you need painting practice, not a crazy study of black people's skin)
He needs both. More knowledge is every bit as important as more practice. I don't think the study is all that crazy, I am actually learning quite a bit myself as I experiment with it.

Quote
painting black people is the same as painting white people
It's the same general concept but a very different application. It's like the difference between painting green grapes and painting some purple grapes, functionally they are the same but in actually painting them there are some very stark differences in how you will have to go about it. You can observe similar circumstances here. It really comes down to what it is you are trying to express with the representation. I think that is where he might be driving himself crazy, the representation is fairly straight forward but capturing the right feeling is pretty difficult.



EDIT: You ninja'd me. Tongue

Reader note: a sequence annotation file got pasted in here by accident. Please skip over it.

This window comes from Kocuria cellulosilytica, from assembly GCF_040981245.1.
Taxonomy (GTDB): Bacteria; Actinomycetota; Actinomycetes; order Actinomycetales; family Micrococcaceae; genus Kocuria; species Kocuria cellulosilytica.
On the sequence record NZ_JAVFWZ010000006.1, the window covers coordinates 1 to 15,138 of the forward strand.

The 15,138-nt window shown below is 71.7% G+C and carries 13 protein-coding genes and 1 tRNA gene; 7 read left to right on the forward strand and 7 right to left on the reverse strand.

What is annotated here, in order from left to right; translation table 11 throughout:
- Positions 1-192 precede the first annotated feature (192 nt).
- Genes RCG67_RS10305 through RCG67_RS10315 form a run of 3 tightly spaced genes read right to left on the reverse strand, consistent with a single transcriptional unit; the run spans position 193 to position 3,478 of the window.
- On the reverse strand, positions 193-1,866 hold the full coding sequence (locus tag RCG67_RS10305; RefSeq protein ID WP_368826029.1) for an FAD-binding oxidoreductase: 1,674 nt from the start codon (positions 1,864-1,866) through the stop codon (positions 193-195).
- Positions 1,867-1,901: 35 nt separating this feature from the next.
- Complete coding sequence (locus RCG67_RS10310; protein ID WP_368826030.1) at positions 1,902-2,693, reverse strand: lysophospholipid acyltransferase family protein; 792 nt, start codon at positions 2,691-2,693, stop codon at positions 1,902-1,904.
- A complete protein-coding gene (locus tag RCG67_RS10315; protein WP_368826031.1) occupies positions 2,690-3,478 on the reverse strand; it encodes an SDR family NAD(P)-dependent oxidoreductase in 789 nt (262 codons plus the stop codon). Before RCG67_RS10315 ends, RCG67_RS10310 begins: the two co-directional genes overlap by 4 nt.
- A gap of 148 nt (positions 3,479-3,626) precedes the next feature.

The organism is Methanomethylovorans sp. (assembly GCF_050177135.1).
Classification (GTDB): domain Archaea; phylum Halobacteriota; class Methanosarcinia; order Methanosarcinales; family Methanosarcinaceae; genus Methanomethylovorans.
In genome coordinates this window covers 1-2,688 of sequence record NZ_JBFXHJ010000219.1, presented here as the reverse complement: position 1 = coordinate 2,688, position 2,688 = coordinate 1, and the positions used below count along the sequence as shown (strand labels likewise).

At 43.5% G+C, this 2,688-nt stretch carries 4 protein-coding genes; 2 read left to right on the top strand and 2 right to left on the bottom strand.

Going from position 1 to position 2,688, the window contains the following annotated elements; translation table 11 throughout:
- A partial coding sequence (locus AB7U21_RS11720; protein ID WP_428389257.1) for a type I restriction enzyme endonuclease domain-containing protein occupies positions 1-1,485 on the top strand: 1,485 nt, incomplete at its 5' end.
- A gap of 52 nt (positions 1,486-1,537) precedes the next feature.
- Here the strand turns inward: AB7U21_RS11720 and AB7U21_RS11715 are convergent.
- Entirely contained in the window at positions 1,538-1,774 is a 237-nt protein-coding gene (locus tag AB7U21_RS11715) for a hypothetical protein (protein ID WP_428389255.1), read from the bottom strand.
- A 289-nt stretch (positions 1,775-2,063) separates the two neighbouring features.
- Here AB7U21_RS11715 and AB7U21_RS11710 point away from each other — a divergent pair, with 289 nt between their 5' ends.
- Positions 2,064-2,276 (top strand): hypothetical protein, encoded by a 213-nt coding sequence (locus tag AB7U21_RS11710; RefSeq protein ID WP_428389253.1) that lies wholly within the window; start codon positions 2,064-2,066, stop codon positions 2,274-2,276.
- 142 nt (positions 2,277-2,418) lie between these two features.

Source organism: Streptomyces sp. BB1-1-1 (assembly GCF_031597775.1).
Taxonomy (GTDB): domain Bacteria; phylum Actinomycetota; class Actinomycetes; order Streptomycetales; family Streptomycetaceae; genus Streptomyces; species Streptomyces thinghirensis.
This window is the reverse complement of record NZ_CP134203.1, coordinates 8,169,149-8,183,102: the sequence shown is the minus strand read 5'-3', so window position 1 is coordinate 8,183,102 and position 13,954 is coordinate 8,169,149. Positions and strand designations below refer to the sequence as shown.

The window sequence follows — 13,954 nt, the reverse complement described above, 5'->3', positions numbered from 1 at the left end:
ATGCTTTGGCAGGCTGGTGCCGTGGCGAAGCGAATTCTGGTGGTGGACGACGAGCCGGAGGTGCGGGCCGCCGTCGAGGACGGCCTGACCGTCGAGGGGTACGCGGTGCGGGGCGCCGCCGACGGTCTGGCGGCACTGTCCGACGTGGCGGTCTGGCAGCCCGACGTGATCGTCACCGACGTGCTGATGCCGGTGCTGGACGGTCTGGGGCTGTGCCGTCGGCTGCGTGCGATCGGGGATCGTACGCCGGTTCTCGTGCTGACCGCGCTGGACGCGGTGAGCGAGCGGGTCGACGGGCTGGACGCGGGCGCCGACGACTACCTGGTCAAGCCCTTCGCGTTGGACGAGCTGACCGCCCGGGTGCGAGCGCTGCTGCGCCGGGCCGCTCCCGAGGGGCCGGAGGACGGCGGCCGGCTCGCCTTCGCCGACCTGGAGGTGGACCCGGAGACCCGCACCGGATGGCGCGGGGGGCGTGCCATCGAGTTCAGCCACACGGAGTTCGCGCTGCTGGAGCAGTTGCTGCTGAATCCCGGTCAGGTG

« Last Edit: December 13, 2014, 01:56:32 PM by JWK5 » Logged
joseph ¯\_(ツ)_/¯
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« Reply #35 on: December 13, 2014, 02:55:13 PM »

Show an example of painted fresnel somewhere that feel good in face and profile.

Also Just because it is the same as painting pale skin does not mean I'm satisfied with random look or random colors. Pin pointing the right set of color is a common thing in art design whatever.

Gimmy: Most 'golden era' lowpoly 3d art (quake2-3 era) paint in rim lighting that still holds up at other angles. You can sortof imagine it being the same as painting an object in a relatively small cube with all 6 sides lit up -- you have light hitting from every angle, fading torward shadow at each edge. Usually front/top/back lighting are significantly brighter, because of the average lighting situation in the game. You are not painting textures to simulate real properties, you are painting an unnatural lighting situation.

http://www.shotgun-graphics.com/skinz.htm
https://s-media-cache-ak0.pinimg.com/736x/43/c1/fe/43c1fef10180396ff63de33447147958.jpg
http://www.bobotheseal.com/portfolio/Contract/Contract_ThePlucker02.jpg
http://www.kevinjohnstone.com/Polycount/images/news/visor1.jpg